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The Trials And Tribulations Of Downtown Windsor (Part 2)

The Trials And Tribulations Of Downtown Windsor (Part 2)

In September’s column in this space — “The Trials And Tribulations Of Downtown Windsor” (Part 1) — I identified the mounting challenges facing the city’s long-suffering gateway, notably the virtual disappearance of retail stores, and the emergence of the heart-rending opioid drug crisis, interlaced with the rise of homelessness and panhandling.

Last month’s article struck a chord, while angering some merchants and revamped Downtown Windsor Business Improvement Association (DWBIA) board members who have skin in the game.

“Thanks for bringing attention to this,” comments Nichole Demers, Owner of Grill Twenty at 20 University Avenue East. “It (downtown) is not so far gone that it can’t be saved, but we can’t keep ignoring it like those in power want to do. I still love downtown. I still believe, but let’s move on this now.”

While another social media post claimed downtown looks like a zombie apocalypse, Windsor’s core remains a long way from “Skid Row” in Los Angeles or East Hastings in Vancouver.

I’m not one to sugarcoat things, but as promised, the focus of Part 2 reveals some positives.

An obvious one is the Downtown Windsor Farmers’ Market, which operates Saturdays from May 25 to October 26, on Pelissier Street at Maiden Lane. The market is co-sponsored by the DWBIA and the Downtown Windsor Community Collaborative (DWCC), and has enjoyed a boffo business this summer.

DWCC Collaborative Coordinator Sarah Cipkar reports that 50-odd vendors attract 2,500 to 3,000 customers each week. They come from far and wide looking for healthy, locally grown produce, crafts and a down-home community atmosphere.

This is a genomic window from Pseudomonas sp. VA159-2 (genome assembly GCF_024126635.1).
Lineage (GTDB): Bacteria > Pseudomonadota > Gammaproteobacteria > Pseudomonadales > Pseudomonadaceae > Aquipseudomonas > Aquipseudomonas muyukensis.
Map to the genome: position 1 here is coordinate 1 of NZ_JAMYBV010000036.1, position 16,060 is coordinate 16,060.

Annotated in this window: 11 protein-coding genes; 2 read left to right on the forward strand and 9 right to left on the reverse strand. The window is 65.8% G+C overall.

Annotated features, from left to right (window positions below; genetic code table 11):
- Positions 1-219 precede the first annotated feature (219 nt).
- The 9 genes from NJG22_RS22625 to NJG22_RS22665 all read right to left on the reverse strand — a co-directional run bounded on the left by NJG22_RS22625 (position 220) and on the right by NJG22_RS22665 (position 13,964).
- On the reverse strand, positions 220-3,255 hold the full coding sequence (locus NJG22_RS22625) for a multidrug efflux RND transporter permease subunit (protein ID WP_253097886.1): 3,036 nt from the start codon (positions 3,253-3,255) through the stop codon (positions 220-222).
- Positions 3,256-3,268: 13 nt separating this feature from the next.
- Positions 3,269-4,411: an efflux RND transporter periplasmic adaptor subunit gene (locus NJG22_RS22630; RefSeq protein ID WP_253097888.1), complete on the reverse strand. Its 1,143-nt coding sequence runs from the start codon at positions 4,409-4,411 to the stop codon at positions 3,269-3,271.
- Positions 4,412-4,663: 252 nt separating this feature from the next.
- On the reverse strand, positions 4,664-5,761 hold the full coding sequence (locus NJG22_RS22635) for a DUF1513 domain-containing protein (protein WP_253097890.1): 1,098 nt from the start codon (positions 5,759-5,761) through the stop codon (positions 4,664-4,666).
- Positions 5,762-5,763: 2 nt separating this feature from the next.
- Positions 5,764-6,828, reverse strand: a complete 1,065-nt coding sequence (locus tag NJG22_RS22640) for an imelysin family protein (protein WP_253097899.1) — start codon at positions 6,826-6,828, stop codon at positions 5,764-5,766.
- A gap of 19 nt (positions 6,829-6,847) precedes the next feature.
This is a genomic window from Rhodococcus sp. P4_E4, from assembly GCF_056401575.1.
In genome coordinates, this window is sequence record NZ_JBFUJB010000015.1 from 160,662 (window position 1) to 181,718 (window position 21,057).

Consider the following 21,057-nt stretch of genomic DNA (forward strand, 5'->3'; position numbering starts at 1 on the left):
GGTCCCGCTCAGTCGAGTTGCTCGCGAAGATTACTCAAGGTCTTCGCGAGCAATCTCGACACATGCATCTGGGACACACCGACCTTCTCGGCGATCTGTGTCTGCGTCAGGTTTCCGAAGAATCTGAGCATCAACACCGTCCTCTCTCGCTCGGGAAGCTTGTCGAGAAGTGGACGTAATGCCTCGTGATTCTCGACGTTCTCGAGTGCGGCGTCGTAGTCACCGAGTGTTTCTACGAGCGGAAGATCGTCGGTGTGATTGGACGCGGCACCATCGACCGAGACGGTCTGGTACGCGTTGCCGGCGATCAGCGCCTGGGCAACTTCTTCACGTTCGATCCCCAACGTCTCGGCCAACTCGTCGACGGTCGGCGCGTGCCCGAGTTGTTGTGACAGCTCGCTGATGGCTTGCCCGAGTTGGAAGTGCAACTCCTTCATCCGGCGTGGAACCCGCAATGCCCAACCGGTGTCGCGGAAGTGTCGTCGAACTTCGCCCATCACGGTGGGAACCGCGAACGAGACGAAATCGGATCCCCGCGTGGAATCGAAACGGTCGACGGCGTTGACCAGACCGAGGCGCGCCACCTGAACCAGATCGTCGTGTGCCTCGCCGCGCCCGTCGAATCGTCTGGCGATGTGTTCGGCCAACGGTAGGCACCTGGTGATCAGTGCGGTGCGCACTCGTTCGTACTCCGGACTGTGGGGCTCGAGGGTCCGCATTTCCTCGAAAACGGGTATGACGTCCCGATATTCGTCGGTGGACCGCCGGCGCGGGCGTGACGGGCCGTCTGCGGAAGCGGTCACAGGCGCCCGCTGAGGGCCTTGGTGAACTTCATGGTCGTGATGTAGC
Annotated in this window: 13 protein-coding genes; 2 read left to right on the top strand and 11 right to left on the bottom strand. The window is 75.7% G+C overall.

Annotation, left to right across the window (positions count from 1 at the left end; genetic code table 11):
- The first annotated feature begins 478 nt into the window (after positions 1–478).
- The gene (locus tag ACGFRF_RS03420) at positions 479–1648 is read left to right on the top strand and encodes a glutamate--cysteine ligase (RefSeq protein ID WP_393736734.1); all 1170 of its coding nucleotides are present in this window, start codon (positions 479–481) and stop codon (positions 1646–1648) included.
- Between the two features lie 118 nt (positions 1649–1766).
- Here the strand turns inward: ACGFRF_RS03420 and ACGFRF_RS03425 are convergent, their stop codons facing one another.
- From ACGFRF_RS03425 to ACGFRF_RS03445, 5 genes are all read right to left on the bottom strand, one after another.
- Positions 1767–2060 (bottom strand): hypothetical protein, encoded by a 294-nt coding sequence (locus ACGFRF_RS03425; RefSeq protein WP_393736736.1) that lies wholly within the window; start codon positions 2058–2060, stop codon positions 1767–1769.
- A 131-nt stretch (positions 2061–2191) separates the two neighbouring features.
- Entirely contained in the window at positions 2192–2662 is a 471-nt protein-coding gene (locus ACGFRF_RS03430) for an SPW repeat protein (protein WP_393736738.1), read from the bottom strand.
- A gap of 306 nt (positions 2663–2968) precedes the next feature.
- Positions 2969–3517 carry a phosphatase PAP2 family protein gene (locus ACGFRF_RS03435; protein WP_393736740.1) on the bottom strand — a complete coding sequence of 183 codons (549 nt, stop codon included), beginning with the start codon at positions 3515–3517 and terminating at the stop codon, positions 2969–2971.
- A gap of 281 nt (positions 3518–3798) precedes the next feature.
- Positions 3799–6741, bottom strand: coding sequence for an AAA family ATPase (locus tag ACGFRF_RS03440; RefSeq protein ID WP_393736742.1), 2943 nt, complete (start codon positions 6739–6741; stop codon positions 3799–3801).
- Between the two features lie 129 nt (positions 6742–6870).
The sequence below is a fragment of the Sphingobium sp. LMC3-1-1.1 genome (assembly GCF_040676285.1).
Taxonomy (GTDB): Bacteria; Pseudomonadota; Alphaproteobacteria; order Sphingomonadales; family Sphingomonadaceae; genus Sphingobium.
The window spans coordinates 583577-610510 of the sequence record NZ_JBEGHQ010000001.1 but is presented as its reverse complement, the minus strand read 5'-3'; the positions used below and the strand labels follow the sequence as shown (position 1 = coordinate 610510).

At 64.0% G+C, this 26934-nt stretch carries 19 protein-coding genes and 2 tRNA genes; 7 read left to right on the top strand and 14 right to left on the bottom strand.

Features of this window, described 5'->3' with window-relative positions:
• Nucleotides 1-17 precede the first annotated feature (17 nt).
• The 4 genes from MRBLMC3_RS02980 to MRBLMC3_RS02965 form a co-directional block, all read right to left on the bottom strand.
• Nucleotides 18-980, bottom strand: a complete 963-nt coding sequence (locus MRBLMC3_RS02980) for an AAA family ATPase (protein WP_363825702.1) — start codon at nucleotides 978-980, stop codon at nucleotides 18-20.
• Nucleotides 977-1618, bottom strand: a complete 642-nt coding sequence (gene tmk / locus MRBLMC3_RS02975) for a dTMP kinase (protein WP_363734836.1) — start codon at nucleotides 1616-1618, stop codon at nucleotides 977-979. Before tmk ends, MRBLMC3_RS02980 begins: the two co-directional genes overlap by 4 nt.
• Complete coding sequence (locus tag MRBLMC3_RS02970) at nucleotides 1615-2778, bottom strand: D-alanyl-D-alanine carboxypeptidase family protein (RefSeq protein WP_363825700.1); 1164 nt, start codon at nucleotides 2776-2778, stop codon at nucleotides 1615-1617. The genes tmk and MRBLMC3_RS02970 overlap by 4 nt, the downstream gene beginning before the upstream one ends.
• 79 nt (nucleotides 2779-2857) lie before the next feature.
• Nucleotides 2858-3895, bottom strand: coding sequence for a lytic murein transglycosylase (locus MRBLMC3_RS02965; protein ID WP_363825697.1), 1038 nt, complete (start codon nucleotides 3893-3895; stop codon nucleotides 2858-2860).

DWBIA Chair Brian Yeomans notes that another indicator of downtown’s drawing power was the 7,000 Toronto Raptors super fans who showed up at Charles Clark Square (nicknamed “Jurassic Park”) in June to view National Basketball Association games.

Yeomans uses that example to demonstrate the fickle nature of public opinion.

“A week later, when Starbucks announced it was leaving its Ouellette location, downtown (reputedly) is falling apart,” he muses.

By the way, “Jurassic Park” organizer and long-time downtown bar owner Renaldo Agostino says an exciting new events’ space is planned at Imperial Music Hall, 285 Ouellette Avenue.

My September column noted the high turnover of restaurants and bars, but left out thriving, long-time hospitality businesses like: The Manchester Pub, The Loose Goose Restopub & Lounge, La Guardia, The Riverside Keg, Panache, Mazaar, The Bull & Barrel Urban Saloon, Four Points By Sheraton/Fionn MacCools and The Bistro At The River, to name a few.

Up to date vacancy rates were unavailable from the city at this writing, but the DWBIA office reports that there were 615 ground floor members at last count, with 44 vacancies.

 A lot of active merchants are doing very well. One of those is late-night dance and nightclub Tequila Bob’s at 576 Ouellette Avenue. A throwback to the kiddy bar days, it attracts on average over 3,000 people a week to its second floor party room, according to Co-owners Kash Hasan and Patrick Kim.

A year and a half ago they purchased the building, which had been partially vacant for over 10 years. They invested heavily in renovations on the empty second floor and almost overnight transformed it into the largest bar in the city with 800-plus capacity.

They also own the award winning Ariius Nightclub & Ultralounge inside Caesars Windsor (599 capacity). Now The Chelsea Restaurant on the ground floor of Tequila Bob’s is due to open this month.

An upscale chic New York style pub, The Chelsea has a capacity of 450 and features original New York pizza cooked in a coal fired oven.

A banner, posted onsite on the entire building before the restaurant opened, reads: “Making Your Downtown Great Again — One Business At A Time.” This phrase is still used by the owners on their social media promotions. (NOTE: A colourful exterior shot of both businesses was featured on the cover of our September issue).

“The only coal-fired oven in Ontario puts downtown Windsor on the stage,” boasts Hasan. “Critical to our success is being unique and different. This is what helped boost the renaissance of downtown Detroit.”

Other relative newcomers to today’s downtown scene are Demers’ Grill Twenty; On A Roll Sushi & Sliders, 63 Pitt Street East, owned by the Stratis family and Mexican restaurant Quesada Burritos & Tacos at 337 Ouellette Avenue.